TARTA officials dedicate new paratransit facility
By Kevin Milliken for La Prensa
Feb. 24, 2012: The Toledo Area Regional Paratransit Service unveiled its new $7.7 million garage near downtown Toledo Friday morning, a facility close enough to the Broadway Corridor that it already is having a significant impact on the disabled Latino community.
TARPS offers door-to-door service specifically for people with disabilities, which carries them to work, to school, to medical appointments and other programs. The paratransit service has seen demand more than double from approximately 100,000 passengers in 2006 to more than 270,000 last year. TARPS also has doubled its number of buses to 80 over the same time frame.
“It’s a long time coming, but it addresses a critical need in our community, which is accommodating the growth in our TARPS ridership,” said Jim Gee, executive director of the Toledo Area Regional Transit Authority (TARTA). “This allows us to have a place dedicated to TARPS, which houses all the maintenance, scheduling, dispatching, storage, and allows us to plan for future growth.”
TARTA contracted out its TARPS service for nearly two decades, but brought it under direct management three-and-a-half years ago. Since then, TARPS buses shared space with the transit authority’s larger fleet of buses at its main garage. The new site gives TARPS its own permanent home for more than 100 employees at the site of the former Page Dairy near the Amtrak station.
“We were on Central Avenue before, but we were shoehorned in there,” said Gee. “We really had a business need to meet that future growth.”
Tim Harrington, executive director of the Ability Center of Greater Toledo, touted the new TARPS facility as a related service that will allow his agency to better meet the needs of the community’s growing disabled population. He pointed to the fact that some Ability Center staff and programs are now housed at Adelante, Inc. to better assist more than 30 disabled Latinos.
“We realized that we were not making any penetration into the Latino community that we wanted,” Harrington said. “We had the unique opportunity to place some of our independent living staff within Adelante and it has allowed us to reach a whole new sector of the disability population that we’ve been trying to find.”
TARPS allows the Ability Center to reach the central city more effectively from its offices on Monroe St. in Sylvania. Harrington admitted his agency only began serving Latinos about two years ago, but expects those numbers to only continue to grow once word spreads more.
“The core of independent living is to be able to get around your community,” Harrington said. “So transportation is pivotal if we want people with disabilities to live maximum independent- living lives. Transportation is not solely about getting back and forth to the doctor. It’s really about accessing all this great community has to offer.”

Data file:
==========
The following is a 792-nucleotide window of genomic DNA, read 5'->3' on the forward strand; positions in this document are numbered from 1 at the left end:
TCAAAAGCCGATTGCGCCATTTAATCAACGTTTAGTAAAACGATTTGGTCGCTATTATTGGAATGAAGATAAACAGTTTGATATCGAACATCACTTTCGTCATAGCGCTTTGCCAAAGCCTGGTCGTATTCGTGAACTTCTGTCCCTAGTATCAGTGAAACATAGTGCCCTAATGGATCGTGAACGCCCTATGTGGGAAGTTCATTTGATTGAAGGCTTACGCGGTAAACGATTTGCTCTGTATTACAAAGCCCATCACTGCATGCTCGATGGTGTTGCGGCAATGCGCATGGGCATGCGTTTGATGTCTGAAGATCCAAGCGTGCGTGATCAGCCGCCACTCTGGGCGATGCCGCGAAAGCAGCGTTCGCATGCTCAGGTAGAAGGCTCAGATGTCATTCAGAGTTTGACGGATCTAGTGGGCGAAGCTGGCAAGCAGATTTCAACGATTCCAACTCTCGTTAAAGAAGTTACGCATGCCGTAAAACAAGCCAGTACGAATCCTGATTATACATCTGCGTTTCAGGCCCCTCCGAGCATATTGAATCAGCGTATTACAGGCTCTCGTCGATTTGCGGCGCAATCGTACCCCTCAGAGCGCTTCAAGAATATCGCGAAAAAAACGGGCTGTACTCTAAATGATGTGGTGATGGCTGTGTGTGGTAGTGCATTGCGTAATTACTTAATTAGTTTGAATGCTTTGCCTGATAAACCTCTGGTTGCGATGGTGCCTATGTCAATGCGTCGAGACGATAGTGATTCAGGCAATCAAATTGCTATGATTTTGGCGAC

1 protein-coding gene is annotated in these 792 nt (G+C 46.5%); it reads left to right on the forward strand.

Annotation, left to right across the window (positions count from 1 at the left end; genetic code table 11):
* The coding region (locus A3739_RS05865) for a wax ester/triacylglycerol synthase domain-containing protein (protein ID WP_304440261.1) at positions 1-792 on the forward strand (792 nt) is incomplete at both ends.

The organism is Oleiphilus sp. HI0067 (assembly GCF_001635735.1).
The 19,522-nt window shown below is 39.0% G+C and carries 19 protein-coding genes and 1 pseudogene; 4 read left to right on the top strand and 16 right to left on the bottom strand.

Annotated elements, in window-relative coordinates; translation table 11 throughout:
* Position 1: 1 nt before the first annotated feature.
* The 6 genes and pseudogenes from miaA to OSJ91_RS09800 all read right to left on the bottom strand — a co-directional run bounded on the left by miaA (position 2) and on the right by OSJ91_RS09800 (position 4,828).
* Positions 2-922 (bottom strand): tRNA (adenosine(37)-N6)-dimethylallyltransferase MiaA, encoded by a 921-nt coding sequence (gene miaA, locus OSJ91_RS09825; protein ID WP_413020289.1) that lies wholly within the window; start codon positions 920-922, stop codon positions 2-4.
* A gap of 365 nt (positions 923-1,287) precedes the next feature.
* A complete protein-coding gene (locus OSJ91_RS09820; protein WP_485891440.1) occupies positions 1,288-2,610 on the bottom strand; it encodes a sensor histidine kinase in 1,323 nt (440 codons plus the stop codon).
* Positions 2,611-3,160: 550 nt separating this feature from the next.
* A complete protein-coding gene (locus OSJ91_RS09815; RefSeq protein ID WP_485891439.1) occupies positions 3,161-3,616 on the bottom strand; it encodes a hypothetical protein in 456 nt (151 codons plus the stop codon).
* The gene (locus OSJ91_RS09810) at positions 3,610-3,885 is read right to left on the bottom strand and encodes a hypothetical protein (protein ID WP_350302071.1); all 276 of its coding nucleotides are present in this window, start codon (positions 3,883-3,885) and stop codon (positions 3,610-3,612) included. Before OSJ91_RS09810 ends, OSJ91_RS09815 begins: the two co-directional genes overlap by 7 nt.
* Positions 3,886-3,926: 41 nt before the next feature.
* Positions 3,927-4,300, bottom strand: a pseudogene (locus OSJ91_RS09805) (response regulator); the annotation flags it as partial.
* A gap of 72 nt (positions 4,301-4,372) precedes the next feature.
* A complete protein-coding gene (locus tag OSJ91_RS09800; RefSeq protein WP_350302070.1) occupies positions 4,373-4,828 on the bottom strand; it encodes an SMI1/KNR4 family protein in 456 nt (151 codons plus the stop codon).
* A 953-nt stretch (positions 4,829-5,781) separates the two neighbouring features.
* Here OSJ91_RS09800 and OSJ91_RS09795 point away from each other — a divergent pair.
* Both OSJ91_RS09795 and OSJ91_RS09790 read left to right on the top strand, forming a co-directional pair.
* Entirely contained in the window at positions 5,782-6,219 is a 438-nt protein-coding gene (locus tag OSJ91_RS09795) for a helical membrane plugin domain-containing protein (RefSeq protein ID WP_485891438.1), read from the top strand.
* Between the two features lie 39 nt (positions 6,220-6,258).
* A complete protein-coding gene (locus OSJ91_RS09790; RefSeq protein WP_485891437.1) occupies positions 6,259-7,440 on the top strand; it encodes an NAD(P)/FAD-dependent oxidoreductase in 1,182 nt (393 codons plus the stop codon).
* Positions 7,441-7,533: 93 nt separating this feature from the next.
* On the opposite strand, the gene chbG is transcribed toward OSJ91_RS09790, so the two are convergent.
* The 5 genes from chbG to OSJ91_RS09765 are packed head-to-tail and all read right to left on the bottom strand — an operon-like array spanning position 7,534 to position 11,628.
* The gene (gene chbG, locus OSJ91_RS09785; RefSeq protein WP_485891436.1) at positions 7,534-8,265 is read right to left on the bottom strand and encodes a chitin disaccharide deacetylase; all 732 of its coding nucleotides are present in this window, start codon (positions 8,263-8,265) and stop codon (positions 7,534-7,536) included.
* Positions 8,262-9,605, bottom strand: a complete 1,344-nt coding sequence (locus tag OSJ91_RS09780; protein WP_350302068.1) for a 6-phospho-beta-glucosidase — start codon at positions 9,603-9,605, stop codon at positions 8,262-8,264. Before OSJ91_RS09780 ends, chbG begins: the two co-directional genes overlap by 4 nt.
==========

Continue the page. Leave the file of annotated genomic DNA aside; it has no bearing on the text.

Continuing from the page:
“We have more disabled people in the community and demographics suggest it’s just going to keep happening,” said Gee. “Baby Boomers reaching retirement age, having age-related disabilities—that service is going to continue to grow.”
TARTA hosted a public open house and a dedication ceremony attended by more than 200 people. Gee publicly thanked U.S. Rep. Marcy Kaptur (D-Toledo) for helping to secure $7.7 million in federal grants that paid for most of the facility’s construction. The 80,000-square-foot structure houses a garage area that holds up to 104 buses, a maintenance area with five service bays, administrative offices, a locker room and drivers’ lounge.
“There are some people who say ‘Let everybody be on their own, just let them float out there in society,’” said Ms. Kaptur. “Well, you know what we say in this community? We’re a pro-family community. We believe that every life of every citizen counts, and we want us to work together as a community to make life better.”
Congresswoman Kaptur then openly criticized opponents of public transit as “people that want to take us back to the 19th century.” She cited a growing sentiment in Washington DC that public transportation is becoming a drain on the federal budget.
Congresswoman Kaptur also promoted the TARPS building as another step in rebuilding the Broadway Corridor to its former prominence as a gateway to the downtown area.
“You can imagine a time, as we improve Broadway, with some of the reuses along Broadway, we improve the riverfront through the reuse of some of our buildings, where piece-by-piece, we are putting back together our community and leaving it in better condition than we found it,” Ms. Kaptur said.
TARTA officials touted the TARPS garage as a “green” facility, pointed out features including skylights, solar panels on the roof, “earth-sheltering” for energy efficiency—which means the building was excavated into an existing hillside—as well as geothermal heating and cooling.
“Those geothermal wells go deeper than Lake Erie,” Gee boasted.